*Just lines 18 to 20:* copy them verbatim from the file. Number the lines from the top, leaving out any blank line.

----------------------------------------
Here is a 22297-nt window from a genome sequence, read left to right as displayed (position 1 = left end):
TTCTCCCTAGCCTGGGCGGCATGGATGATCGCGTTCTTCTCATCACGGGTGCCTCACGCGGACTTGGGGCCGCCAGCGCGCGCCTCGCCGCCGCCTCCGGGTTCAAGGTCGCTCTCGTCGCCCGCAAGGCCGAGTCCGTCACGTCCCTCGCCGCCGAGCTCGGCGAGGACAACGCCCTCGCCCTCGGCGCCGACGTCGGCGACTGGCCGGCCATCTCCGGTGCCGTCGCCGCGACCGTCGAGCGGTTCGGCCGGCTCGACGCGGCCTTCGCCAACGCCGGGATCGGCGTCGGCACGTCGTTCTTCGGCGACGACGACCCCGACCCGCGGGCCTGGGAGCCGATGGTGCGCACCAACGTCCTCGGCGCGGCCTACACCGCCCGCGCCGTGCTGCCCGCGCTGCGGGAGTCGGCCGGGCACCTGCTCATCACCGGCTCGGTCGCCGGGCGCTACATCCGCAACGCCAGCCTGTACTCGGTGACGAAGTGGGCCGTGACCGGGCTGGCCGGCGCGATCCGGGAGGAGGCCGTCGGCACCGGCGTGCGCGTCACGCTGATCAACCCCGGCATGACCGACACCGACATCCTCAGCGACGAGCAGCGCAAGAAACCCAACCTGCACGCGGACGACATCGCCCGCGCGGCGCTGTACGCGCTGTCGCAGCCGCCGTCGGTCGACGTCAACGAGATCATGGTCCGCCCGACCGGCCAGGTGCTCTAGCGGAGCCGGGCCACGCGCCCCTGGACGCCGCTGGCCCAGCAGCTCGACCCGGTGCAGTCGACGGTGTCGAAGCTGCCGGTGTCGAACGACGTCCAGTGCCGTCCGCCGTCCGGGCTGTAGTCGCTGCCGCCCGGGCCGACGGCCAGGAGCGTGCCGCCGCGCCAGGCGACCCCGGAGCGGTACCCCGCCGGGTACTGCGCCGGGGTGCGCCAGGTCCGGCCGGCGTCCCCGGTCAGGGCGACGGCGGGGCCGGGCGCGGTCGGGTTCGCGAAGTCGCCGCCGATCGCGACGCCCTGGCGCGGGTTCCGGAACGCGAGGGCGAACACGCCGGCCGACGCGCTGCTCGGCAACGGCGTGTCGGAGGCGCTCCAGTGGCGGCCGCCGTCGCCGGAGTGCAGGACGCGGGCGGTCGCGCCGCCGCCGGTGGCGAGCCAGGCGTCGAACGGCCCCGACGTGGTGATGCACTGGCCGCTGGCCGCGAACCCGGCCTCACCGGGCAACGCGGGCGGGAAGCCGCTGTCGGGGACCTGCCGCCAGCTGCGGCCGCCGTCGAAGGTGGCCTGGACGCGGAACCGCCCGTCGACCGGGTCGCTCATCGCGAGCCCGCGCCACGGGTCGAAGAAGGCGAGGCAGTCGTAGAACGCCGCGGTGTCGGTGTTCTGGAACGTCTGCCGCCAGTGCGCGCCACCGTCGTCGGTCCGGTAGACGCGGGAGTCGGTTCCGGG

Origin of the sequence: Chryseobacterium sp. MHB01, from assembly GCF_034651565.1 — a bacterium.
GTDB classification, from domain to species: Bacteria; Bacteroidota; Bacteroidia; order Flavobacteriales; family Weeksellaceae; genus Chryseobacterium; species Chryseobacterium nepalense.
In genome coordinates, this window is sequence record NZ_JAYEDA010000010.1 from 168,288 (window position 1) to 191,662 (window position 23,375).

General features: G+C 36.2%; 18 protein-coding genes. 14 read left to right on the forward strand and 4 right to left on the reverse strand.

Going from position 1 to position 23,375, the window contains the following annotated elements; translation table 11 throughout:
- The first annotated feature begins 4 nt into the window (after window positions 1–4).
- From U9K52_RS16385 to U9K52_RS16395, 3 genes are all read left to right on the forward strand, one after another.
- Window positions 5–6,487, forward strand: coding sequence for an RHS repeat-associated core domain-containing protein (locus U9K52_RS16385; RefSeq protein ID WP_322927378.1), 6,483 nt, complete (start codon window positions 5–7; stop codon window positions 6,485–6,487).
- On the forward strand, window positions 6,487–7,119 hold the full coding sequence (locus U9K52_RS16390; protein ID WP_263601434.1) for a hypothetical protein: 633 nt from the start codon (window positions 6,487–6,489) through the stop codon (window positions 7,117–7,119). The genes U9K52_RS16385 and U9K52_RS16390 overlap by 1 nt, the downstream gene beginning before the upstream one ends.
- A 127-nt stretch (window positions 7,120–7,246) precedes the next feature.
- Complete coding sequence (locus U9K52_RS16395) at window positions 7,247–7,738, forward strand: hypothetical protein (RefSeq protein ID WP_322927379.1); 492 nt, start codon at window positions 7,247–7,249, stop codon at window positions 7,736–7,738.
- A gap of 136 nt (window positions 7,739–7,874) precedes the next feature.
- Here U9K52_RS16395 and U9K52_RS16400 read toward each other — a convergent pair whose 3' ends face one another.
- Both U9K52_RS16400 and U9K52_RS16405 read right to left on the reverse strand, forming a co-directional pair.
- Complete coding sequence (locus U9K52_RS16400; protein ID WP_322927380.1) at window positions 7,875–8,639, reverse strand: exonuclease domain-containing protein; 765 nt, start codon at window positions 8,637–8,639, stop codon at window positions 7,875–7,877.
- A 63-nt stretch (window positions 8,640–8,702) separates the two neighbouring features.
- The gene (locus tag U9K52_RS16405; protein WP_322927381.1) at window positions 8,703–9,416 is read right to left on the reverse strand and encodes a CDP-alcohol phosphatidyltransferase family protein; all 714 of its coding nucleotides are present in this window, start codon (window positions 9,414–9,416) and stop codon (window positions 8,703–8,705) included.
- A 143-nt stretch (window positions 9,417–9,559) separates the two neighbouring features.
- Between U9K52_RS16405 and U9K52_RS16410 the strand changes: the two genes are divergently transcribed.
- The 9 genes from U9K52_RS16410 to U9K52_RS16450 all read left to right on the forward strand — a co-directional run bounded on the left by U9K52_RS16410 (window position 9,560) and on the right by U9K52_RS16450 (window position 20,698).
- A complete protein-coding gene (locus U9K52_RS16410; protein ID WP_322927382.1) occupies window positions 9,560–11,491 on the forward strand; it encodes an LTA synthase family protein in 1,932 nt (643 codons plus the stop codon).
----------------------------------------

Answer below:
- A 63-nt stretch (window positions 8,640–8,702) separates the two neighbouring features.
- The gene (locus tag U9K52_RS16405; protein WP_322927381.1) at window positions 8,703–9,416 is read right to left on the reverse strand and encodes a CDP-alcohol phosphatidyltransferase family protein; all 714 of its coding nucleotides are present in this window, start codon (window positions 9,414–9,416) and stop codon (window positions 8,703–8,705) included.
- A 143-nt stretch (window positions 9,417–9,559) separates the two neighbouring features.